Monday, 30th October 2017

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Data show tea loss up to 46% in Bengal

In the Darjeeling hills, the reduction in yield is comparatively less

By Avijit Sinha in Siliguri
  • Published 20.05.20, 5:30 AM
  • Updated 20.05.20, 5:30 AM
  • 2 mins read
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Workers pluck leaves in a tea garden near Siliguri. File picture

Tea gardens in north Bengal suffered crop losses to the extent of 46 per cent till the end of April this year because of the lockdown, show a set of figures published by the Tea Research Association at Jorhat in Assam.

According to sources at the TRA, they obtained data from 459 tea gardens in Assam, Bengal and Tripura to assess the losses caused by the coronavirus-induced lockdown. Assam and Bengal contribute to the maximum portion of the tea produced in India.

“The data of crop loss in March and April — virtually the first two months of the current production season when plucking resumed in tea gardens from the third week of February according to the directive of the Tea Board of India — were collated. It has been found that tea gardens in the Terai and the Dooars have lost close to half of their crop vis-à-vis 2019. In the Darjeeling hills, the loss of crop is comparatively less, that is, slightly above 30 per cent,” said a source.

While the Terai tea belt suffered a production loss of 46 per cent, it was 46.2 per cent in the Dooars. In the hills, the cross loss was 31.1 per cent.

The information available with the TRA shows that the loss varies from 46.5 per cent to 72.8 per cent in different brew belts of Assam — the largest producer of tea in the country.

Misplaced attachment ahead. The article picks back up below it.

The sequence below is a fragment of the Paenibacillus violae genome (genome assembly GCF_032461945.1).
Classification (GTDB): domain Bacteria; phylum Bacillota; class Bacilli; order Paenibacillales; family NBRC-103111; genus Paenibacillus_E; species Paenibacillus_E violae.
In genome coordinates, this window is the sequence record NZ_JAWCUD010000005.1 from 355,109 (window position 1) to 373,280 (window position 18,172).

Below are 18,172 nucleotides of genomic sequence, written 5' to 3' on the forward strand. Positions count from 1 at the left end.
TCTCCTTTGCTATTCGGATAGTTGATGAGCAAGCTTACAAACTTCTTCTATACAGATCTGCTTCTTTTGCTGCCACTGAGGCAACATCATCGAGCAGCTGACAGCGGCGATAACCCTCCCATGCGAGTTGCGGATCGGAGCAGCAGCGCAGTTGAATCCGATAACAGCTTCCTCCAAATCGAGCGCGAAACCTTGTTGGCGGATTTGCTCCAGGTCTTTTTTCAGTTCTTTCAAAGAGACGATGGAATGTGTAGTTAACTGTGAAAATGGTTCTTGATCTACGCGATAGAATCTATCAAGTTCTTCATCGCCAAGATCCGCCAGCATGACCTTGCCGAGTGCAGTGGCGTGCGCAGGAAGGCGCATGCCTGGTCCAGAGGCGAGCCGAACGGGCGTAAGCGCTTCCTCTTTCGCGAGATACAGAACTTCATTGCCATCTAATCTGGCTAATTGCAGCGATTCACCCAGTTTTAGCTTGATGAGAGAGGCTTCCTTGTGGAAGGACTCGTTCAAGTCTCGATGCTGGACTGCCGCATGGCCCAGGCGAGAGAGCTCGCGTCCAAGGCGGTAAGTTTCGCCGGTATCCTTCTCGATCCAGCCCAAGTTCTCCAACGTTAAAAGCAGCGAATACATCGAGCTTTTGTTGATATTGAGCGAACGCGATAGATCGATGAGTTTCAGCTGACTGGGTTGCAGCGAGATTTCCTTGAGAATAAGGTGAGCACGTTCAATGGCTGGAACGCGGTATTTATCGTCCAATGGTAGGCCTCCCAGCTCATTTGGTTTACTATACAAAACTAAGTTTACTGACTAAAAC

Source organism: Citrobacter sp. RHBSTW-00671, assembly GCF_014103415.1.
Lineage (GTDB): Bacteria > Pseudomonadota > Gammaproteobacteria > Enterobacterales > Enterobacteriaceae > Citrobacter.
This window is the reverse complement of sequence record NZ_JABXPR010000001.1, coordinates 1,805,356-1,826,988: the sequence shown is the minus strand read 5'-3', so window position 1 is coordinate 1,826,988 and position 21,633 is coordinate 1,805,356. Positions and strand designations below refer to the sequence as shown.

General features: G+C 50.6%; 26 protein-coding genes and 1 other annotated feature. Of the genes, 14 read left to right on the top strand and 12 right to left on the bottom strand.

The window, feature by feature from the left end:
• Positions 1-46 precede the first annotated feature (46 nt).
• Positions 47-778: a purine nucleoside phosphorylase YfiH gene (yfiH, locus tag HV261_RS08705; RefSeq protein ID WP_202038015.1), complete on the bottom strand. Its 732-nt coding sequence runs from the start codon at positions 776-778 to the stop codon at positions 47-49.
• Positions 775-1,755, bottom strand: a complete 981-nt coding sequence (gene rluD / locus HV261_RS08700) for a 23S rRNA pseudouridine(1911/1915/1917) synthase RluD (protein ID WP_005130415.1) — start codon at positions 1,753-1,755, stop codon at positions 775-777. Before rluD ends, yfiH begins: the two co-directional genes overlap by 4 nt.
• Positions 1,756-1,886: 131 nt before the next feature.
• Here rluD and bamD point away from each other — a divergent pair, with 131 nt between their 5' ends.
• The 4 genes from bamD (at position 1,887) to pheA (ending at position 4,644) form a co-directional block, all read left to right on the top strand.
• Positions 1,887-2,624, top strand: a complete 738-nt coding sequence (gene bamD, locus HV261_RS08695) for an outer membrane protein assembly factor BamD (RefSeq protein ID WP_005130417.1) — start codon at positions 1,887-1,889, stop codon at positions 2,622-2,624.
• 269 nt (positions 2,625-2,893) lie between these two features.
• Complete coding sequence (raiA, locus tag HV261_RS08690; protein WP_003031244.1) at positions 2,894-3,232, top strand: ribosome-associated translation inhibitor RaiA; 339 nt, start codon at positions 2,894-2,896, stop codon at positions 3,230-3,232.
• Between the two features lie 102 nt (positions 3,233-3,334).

Tripura suffered a crop loss of 63.6 per cent from March till April 30.

In the three states, there were huge differences in the quantity of tealeaves plucked in March and April compared to 2019.

In Bengal, the total amount of plucked tealeaves in March and April last year was around 125. 51 lakh kg. But the figure came down to 69.86 lakh kg in the corresponding months this year.

The margin is much higher in Assam and Tripura, show the data with the TRA.

Tea planters said the actual loss could be higher than the estimates made by the TRA. “The actual crop loss might go up as reports from the ground indicate a sharp drop in the production because of cumulative disruptions brought about by the lockdown. First, there was a complete shutdown, followed by permission for skiffing. Then, production resumed in the tea plantations with truncated workforce. These days, variations in the temperature stunted the growth of tea leaves,” said Prabir Bhattacharjee, secretary general, Tea Association of India.